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GSK Presents Positive Results from SWIFT-1 and SWIFT-2, Phase III Trials Evaluating Depemokimab in Adults and Adolescents with Severe Asthma

Image Credit: Adobe Stock Images/Sebastian Kaulitzki

GSK announced promising results from its Phase III clinical trials, SWIFT-1 and SWIFT-2, evaluating depemokimab in adults and adolescents with severe asthma characterized by type 2 inflammation and elevated blood eosinophil counts. According to the company, both trials successfully met their primary endpoint, which aimed to demonstrate a significant reduction in the annual rate of asthma exacerbations over 52 weeks.

Both trials were replicate 52-week, randomized, double-blind, placebo-controlled, parallel-group, multi-center based, and included 375 and 380 volunteers, respectively, with depemokimab adjunctive therapy being compared to a placebo. Reportedly, depemokimab is the first ultra-long-acting biologic to be evaluated in phase III trials with a binding affinity and high potency for interleukin-5 (IL-5), resulting in the ability to dose every six-months.1

“These results add to the established body of evidence that targeted inhibition of IL-5 plays a key role in reducing type 2 inflammation that drives severe asthma exacerbations,” said Kaivan Khavandi, SVP, Global Head of Respiratory/Immunology R&D, GSK, in a press release. “Depemokimab could offer the possibility of sustained inhibition of this pathway, with a dosing schedule of just two injections per year. This is important as research shows that 73% of physicians7 believe longer dosing intervals would be beneficial to patients who are often juggling multiple therapies.”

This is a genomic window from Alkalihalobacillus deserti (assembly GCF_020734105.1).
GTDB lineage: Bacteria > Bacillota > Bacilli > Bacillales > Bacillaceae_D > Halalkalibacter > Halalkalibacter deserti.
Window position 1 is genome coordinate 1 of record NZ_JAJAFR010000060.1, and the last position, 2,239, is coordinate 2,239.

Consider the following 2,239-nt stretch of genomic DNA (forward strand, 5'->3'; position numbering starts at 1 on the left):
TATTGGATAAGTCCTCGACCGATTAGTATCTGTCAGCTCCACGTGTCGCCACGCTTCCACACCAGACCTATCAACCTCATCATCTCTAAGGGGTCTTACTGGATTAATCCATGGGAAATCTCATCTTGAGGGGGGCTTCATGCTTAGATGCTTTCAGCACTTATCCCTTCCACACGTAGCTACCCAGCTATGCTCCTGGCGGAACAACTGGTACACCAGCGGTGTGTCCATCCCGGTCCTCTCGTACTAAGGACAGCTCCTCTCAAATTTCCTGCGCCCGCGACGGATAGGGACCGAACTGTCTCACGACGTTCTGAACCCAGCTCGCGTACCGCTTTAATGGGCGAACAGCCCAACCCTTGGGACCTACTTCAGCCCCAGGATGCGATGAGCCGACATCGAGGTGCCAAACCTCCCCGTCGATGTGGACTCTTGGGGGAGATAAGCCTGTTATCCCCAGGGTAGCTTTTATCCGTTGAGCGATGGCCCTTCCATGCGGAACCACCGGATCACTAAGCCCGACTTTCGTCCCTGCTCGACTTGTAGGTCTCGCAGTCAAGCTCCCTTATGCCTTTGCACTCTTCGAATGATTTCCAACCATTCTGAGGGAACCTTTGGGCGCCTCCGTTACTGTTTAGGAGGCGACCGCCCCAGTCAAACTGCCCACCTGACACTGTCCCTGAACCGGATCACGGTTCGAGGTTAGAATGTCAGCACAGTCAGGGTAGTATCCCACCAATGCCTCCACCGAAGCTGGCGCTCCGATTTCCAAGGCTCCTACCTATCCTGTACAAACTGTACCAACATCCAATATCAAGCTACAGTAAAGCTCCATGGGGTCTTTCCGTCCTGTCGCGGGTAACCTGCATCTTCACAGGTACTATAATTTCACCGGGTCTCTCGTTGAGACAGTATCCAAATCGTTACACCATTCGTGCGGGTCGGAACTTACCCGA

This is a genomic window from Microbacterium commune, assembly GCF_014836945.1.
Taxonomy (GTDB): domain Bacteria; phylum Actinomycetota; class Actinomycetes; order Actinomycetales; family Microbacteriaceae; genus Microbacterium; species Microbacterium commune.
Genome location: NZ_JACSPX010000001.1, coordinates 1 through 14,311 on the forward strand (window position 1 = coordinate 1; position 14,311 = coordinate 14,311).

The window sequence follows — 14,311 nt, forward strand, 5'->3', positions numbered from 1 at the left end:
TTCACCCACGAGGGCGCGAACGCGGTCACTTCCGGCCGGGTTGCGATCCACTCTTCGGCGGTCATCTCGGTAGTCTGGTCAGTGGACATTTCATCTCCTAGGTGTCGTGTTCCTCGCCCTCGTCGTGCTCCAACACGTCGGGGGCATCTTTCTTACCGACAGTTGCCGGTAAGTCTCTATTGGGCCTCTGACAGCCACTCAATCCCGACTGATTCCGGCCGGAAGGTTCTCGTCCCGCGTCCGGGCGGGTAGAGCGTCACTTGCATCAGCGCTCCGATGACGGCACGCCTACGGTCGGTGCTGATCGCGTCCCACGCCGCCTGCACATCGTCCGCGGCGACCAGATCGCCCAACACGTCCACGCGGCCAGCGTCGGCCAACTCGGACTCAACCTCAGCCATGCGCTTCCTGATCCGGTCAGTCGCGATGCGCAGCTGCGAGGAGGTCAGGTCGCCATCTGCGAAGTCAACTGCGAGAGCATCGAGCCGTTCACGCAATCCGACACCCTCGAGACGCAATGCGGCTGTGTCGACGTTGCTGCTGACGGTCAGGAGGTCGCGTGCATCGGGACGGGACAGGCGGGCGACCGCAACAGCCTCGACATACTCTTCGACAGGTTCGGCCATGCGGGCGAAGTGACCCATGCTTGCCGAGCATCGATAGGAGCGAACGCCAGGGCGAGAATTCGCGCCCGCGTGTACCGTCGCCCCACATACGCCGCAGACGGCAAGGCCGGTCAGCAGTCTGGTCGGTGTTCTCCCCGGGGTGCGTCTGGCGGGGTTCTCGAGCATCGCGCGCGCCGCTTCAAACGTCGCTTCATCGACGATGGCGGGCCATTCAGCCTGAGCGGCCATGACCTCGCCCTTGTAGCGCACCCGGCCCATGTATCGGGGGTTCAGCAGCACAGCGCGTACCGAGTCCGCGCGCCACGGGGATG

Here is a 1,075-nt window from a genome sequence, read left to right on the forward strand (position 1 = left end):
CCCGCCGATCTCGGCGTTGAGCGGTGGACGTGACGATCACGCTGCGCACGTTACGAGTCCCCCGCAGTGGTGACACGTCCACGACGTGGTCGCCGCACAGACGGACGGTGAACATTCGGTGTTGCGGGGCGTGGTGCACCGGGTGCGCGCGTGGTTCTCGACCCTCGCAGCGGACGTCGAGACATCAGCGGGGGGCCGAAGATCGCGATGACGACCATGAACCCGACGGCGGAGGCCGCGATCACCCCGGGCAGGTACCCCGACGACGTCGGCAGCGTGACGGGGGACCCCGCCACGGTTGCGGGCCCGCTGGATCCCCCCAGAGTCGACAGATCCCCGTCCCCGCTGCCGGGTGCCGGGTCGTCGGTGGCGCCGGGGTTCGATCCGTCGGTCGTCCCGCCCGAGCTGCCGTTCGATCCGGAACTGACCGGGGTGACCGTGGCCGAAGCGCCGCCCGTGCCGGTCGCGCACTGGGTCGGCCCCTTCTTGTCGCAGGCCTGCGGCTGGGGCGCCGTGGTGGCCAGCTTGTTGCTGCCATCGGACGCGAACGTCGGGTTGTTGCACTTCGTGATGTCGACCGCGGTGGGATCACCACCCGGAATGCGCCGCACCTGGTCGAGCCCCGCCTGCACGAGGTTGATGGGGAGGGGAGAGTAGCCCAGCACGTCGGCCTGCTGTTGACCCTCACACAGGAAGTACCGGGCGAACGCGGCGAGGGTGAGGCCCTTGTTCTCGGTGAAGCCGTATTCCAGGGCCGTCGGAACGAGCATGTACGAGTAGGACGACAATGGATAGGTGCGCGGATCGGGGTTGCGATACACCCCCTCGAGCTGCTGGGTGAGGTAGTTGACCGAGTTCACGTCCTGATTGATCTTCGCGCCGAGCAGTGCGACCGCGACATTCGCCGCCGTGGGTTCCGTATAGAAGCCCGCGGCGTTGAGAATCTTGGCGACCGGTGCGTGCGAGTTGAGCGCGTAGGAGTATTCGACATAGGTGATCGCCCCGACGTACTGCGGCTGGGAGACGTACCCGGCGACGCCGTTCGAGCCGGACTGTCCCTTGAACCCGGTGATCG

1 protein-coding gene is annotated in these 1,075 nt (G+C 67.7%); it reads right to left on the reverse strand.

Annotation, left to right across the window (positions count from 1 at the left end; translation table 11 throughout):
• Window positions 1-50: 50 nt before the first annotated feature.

GSK launched the SWIFT-2 study in 2021 to measure the safety and efficacy of GSK3511294 in patients with severe eosinophilic asthma (SEA). The Phase III program also included NIMBLE, a study that focused on 1700 participants severe asthma with an eosinophilic phenotype, who are currently experiencing positive results from mepolizumab or benralizumab treatment, evaluating whether they can maintain treatment benefit when switched.2

“Around 10% of all asthma patients suffer from the avoidable symptoms of severe eosinophilic asthma and only one in four patients who are eligible for a biologic therapy currently receive one. These patients might benefit from more targeted therapies to better control their condition. We believe GSK’294 could provide another option to these patients that build on the positive impact seen with current anti-IL5 treatments and may also offer the advantage of one subcutaneous injection every six months,” said Christopher Corsico, SVP, development, GSK, in a press release.

According to the World Health Organization (WHO), asthma is the most common chronic disease among children. In 2019, it resulted in approximately 455,000 deaths, with most fatalities occurring in low- and lower-middle-income countries, citing issues with treatment and diagnoses.3

“People with under-treated asthma can suffer sleep disturbance, tiredness during the day, and poor concentration,” reports WHO. “Asthma sufferers and their families may miss school and work, with financial impact on the family and wider community. If symptoms are severe, people with asthma may need to receive emergency health care and they may be admitted to hospital for treatment and monitoring. In the most severe cases, asthma can lead to death.”


1. GSK announces positive results from phase III severe asthma trials of depemokimab. GSK. May 21, 2024. Accessed May 21, 2024.

2. GSK starts the first phase 3 study with a long-acting anti-IL-5 treatment for patients with severe asthma. GSK. March 18, 2021. Accessed May 21, 2024.

3. Asthma. WHO. May 6, 2024. Accessed May 21, 2024.